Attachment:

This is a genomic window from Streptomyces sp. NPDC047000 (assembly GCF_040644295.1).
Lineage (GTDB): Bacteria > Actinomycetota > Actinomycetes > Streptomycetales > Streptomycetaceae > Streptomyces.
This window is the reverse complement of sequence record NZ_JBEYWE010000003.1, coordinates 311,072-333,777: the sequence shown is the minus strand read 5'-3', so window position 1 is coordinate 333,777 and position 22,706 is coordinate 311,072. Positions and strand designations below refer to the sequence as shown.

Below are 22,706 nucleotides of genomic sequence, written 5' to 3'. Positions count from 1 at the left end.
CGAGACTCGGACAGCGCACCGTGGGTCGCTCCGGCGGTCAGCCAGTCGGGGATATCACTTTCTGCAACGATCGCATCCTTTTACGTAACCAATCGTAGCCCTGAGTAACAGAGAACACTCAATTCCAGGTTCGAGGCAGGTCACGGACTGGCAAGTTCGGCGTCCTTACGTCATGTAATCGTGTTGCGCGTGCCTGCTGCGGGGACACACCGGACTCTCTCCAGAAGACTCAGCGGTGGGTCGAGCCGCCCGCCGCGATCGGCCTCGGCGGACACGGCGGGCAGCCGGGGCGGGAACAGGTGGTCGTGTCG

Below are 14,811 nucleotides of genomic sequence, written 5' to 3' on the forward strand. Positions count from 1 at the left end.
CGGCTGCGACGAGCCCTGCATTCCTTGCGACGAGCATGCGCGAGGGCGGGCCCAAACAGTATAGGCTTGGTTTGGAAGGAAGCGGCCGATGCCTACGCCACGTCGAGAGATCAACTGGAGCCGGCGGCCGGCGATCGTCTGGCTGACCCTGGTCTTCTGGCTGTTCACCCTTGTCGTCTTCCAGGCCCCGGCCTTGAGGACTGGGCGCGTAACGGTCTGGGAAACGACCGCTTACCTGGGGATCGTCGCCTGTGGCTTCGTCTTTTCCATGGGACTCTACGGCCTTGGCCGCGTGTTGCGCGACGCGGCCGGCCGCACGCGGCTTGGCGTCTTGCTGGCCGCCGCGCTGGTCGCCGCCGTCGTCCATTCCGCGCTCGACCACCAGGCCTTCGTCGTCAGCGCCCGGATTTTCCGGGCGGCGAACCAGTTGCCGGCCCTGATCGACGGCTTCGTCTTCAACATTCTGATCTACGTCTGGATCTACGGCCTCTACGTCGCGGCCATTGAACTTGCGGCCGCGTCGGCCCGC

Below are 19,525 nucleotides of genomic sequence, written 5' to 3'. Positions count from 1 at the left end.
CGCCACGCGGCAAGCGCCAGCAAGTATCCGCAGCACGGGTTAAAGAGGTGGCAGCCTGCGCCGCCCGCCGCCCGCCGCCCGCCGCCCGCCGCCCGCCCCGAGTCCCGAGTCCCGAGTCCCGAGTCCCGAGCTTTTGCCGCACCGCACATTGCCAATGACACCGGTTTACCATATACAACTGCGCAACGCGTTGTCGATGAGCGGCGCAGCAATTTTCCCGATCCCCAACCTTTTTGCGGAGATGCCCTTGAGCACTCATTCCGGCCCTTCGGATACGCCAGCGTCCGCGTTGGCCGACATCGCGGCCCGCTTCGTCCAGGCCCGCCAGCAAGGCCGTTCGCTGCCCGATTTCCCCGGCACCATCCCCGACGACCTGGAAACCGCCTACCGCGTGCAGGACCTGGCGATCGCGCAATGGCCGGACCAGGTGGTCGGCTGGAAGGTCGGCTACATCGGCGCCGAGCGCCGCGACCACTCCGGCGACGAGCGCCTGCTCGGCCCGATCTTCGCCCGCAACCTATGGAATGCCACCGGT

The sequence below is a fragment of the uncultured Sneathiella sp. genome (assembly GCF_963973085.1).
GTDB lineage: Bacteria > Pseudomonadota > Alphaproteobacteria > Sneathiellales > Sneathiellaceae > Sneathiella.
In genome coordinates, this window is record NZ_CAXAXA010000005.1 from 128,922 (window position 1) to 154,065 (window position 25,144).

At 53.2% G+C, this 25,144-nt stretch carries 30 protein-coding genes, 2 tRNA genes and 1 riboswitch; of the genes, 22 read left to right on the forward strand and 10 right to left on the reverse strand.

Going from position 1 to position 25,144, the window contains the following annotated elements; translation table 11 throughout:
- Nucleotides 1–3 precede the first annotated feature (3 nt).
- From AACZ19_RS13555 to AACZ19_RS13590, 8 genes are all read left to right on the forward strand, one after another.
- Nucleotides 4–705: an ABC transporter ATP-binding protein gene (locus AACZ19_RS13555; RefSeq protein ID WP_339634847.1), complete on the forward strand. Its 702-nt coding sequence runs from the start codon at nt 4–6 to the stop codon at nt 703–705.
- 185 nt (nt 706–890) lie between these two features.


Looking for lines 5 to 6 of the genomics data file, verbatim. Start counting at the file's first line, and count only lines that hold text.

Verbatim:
CGAGACTCGGACAGCGCACCGTGGGTCGCTCCGGCGGTCAGCCAGTCGGGGATATCACTTTCTGCAACGATCGCATCCTTTTACGTAACCAATCGTAGCCCTGAGTAACAGAGAACACTCAATTCCAGGTTCGAGGCAGGTCACGGACTGGCAAGTTCGGCGTCCTTACGTCATGTAATCGTGTTGCGCGTGCCTGCTGCGGGGACACACCGGACTCTCTCCAGAAGACTCAGCGGTGGGTCGAGCCGCCCGCCGCGATCGGCCTCGGCGGACACGGCGGGCAGCCGGGGCGGGAACAGGTGGTCGTGTCG

Below are 14,811 nucleotides of genomic sequence, written 5' to 3' on the forward strand. Positions count from 1 at the left end.